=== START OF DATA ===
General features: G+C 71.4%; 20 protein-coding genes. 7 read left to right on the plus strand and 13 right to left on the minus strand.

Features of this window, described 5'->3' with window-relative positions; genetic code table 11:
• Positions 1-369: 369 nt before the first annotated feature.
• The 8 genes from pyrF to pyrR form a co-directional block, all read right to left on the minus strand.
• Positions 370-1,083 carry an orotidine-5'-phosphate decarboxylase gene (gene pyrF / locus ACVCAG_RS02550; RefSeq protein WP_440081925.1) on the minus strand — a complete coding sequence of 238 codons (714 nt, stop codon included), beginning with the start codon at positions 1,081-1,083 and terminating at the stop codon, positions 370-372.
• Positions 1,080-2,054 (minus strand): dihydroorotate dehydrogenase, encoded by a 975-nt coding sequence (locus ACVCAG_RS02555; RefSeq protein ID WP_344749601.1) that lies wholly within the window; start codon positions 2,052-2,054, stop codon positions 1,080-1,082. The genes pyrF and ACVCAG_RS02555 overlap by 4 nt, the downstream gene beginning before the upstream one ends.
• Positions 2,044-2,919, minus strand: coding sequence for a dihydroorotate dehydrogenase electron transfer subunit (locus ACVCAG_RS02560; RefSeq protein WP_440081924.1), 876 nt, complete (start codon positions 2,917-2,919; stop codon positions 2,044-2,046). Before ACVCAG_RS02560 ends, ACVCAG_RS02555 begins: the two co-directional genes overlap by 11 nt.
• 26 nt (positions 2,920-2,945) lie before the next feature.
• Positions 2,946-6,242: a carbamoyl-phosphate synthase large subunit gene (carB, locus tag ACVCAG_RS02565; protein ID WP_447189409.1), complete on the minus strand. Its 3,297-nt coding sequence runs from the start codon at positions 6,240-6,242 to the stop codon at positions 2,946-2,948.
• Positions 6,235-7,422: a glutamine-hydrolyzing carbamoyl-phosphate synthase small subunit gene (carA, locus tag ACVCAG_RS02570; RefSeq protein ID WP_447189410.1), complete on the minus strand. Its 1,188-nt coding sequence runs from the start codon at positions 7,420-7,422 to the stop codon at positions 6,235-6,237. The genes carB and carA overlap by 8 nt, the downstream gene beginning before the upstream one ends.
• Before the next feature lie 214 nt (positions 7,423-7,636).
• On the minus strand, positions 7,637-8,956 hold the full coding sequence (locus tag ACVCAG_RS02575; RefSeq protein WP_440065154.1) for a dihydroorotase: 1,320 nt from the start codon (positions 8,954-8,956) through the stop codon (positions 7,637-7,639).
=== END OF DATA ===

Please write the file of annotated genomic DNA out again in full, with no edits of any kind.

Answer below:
General features: G+C 71.4%; 20 protein-coding genes. 7 read left to right on the plus strand and 13 right to left on the minus strand.

Features of this window, described 5'->3' with window-relative positions; genetic code table 11:
• Positions 1-369: 369 nt before the first annotated feature.
• The 8 genes from pyrF to pyrR form a co-directional block, all read right to left on the minus strand.
• Positions 370-1,083 carry an orotidine-5'-phosphate decarboxylase gene (gene pyrF / locus ACVCAG_RS02550; RefSeq protein WP_440081925.1) on the minus strand — a complete coding sequence of 238 codons (714 nt, stop codon included), beginning with the start codon at positions 1,081-1,083 and terminating at the stop codon, positions 370-372.
• Positions 1,080-2,054 (minus strand): dihydroorotate dehydrogenase, encoded by a 975-nt coding sequence (locus ACVCAG_RS02555; RefSeq protein ID WP_344749601.1) that lies wholly within the window; start codon positions 2,052-2,054, stop codon positions 1,080-1,082. The genes pyrF and ACVCAG_RS02555 overlap by 4 nt, the downstream gene beginning before the upstream one ends.
• Positions 2,044-2,919, minus strand: coding sequence for a dihydroorotate dehydrogenase electron transfer subunit (locus ACVCAG_RS02560; RefSeq protein WP_440081924.1), 876 nt, complete (start codon positions 2,917-2,919; stop codon positions 2,044-2,046). Before ACVCAG_RS02560 ends, ACVCAG_RS02555 begins: the two co-directional genes overlap by 11 nt.
• 26 nt (positions 2,920-2,945) lie before the next feature.
• Positions 2,946-6,242: a carbamoyl-phosphate synthase large subunit gene (carB, locus tag ACVCAG_RS02565; protein ID WP_447189409.1), complete on the minus strand. Its 3,297-nt coding sequence runs from the start codon at positions 6,240-6,242 to the stop codon at positions 2,946-2,948.
• Positions 6,235-7,422: a glutamine-hydrolyzing carbamoyl-phosphate synthase small subunit gene (carA, locus tag ACVCAG_RS02570; RefSeq protein ID WP_447189410.1), complete on the minus strand. Its 1,188-nt coding sequence runs from the start codon at positions 7,420-7,422 to the stop codon at positions 6,235-6,237. The genes carB and carA overlap by 8 nt, the downstream gene beginning before the upstream one ends.
• Before the next feature lie 214 nt (positions 7,423-7,636).
• On the minus strand, positions 7,637-8,956 hold the full coding sequence (locus tag ACVCAG_RS02575; RefSeq protein WP_440065154.1) for a dihydroorotase: 1,320 nt from the start codon (positions 8,954-8,956) through the stop codon (positions 7,637-7,639).